School values of community and inclusivity prevail through generations


Vintage picture of Drake High Latin Club outside the office building (1985).

Founded in 1951, Archie Williams High School (AWHS), formerly known as Sir Francis Drake High School, is known for its community values and its reputation as an inclusive school. With recent changes to the school’s name and constant shifts through generations of  students and staff, AWHS holds on to its sense of community with the evolving environment. 

AWHS alumni Allison Riley (class of 2010) believes that inclusivity is unique to AWHS, and something that not all students can experience at high schools in Marin County.

Old photos of AWHS campus. Overlooking old office building, pool and baseball field.

“Drake was always a more open and inclusive school, the friend groups were kinda permeable, we all had friends in different groups, and for the most part it was a really accepting place,” Riley said.

Over the past year, AWHS experienced a tumultuous name change process and shifted to and from online and in-person school due to the COVID-19 pandemic. Assistant Principal Nate Severin has worked at AWHS since 2015, beginning as Athletic Director. During his experience, he has witnessed many opportunities for growth and hopes that AWHS can hold onto it’s community values moving forward. 

“We’re all growing, we’re all learning, we’re all trying to figure things out but the more that we can create spaces for conversation in a safe way, the more perspectives we can hear,” Severin said.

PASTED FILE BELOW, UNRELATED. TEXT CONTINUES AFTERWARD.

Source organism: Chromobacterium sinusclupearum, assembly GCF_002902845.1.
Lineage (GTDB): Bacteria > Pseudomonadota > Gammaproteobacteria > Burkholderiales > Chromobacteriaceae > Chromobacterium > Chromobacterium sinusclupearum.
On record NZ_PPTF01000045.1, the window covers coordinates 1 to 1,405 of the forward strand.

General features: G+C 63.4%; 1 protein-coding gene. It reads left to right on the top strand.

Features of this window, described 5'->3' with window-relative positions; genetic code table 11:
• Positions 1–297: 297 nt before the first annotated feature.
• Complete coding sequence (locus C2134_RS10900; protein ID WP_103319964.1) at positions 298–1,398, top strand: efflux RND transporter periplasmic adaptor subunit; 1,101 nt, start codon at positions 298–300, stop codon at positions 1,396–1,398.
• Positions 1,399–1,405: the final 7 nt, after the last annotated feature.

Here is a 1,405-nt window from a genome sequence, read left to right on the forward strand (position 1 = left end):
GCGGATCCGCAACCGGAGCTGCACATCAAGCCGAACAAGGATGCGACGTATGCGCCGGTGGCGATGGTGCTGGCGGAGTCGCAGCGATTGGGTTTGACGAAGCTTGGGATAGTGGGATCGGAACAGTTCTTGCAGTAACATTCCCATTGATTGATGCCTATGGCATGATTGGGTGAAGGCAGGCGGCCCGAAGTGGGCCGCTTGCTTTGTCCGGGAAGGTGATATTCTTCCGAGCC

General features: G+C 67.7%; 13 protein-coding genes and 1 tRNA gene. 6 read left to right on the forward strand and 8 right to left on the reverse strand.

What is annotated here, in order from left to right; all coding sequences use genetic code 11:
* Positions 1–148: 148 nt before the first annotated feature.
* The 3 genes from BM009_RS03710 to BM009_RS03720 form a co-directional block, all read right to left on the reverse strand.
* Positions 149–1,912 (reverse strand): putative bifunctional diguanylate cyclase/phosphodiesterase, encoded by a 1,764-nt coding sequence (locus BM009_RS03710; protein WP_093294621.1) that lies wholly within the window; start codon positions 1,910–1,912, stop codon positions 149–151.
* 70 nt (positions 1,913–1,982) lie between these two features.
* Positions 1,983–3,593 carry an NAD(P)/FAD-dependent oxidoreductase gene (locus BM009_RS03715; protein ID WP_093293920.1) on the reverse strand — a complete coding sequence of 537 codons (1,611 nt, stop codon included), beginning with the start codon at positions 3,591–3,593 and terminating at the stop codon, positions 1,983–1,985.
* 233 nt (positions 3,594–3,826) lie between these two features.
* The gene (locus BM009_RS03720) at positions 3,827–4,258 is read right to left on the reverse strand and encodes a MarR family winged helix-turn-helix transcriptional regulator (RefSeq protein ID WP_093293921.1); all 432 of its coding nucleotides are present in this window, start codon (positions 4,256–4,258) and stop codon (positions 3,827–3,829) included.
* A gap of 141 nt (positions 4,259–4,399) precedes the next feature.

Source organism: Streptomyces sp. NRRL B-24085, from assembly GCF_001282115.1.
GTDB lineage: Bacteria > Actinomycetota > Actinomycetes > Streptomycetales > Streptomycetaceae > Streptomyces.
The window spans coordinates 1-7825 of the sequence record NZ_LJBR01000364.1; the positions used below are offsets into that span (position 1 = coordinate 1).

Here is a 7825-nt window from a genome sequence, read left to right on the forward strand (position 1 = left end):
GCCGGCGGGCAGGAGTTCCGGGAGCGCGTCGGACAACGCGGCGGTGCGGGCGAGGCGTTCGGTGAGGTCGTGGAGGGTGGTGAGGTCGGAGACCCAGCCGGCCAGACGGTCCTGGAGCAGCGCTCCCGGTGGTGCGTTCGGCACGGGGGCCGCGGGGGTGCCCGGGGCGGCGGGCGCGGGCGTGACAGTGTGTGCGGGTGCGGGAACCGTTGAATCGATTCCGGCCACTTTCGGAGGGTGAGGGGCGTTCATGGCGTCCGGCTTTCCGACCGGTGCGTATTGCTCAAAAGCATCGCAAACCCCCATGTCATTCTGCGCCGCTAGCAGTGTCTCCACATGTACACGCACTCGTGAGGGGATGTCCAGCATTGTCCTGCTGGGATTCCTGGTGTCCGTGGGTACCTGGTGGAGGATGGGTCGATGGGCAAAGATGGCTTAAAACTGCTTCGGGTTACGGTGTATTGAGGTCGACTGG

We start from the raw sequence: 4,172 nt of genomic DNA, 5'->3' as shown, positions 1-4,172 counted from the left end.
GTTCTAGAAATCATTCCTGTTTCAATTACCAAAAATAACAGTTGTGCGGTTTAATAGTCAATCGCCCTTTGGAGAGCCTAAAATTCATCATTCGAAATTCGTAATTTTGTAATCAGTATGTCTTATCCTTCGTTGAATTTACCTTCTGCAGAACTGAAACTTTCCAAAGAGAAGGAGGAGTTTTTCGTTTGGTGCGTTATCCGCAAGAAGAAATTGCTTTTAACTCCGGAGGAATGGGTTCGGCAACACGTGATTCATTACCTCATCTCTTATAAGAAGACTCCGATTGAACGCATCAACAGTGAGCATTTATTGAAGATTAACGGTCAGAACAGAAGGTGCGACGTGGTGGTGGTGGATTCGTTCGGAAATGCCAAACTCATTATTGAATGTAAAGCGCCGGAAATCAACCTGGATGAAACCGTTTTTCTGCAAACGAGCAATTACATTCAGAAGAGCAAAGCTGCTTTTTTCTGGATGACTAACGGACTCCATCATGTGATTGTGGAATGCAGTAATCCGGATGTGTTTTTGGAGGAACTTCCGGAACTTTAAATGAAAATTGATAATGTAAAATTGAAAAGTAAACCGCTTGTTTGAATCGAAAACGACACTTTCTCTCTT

AWHS Chemistry, Living Earth, and Physics in the Universe teacher, Michael (Doc) Wing, has taught at AWHS since 1998. Being a member of the AWHS community for over 20 years, Wing has taught generations of Pirates and Falcons, and is able to observ

Four Drake students pose for a photo after being elected as honor crew officers in the 4th corridor.

e the distinctive differences in the student body. Throughout the years, Wing believes AWHS has maintained its sense


“Everyone at this school treats each other really well, people are nice to each other and I really appreciate that. Students seem to be pretty nice to each other compared to other schools I’ve seen, and they’re always really nice to me. I love that,” Wing said.

Wing believes that AWHS students have always been capable of achieving desirable objectives, but has noticed that over time students have seemed to become less confident in themselves. He feels that in his earlier years of teaching, students expressed more defiance and attitude that he hasn’t seen as much in recent years.

“I would say that over the time students’ abilities have stayed roughly constant or maybe even gotten a little better but students’ degree of confidence in themselves and optimism about the world has not improved,” Wing said. 

Past principal of nine years, Liz Seabury, says that as she transitioned to AWHS in 2012 from Del Mar High School in San Jose, she noticed how the atmosphere at AWHS was different from that of many other schools. 

“Archie has some of the old Marin funky, hippie, liberal, vibeness to it… That is something that I definitely felt when I first got there and I think is still very true today,” Seabury said.

Throughout the years, the AWHS community has always been known for its strong community value and sense of inclusivity. As AWHS continues to evolve, many hope the well-known community environment will carry over.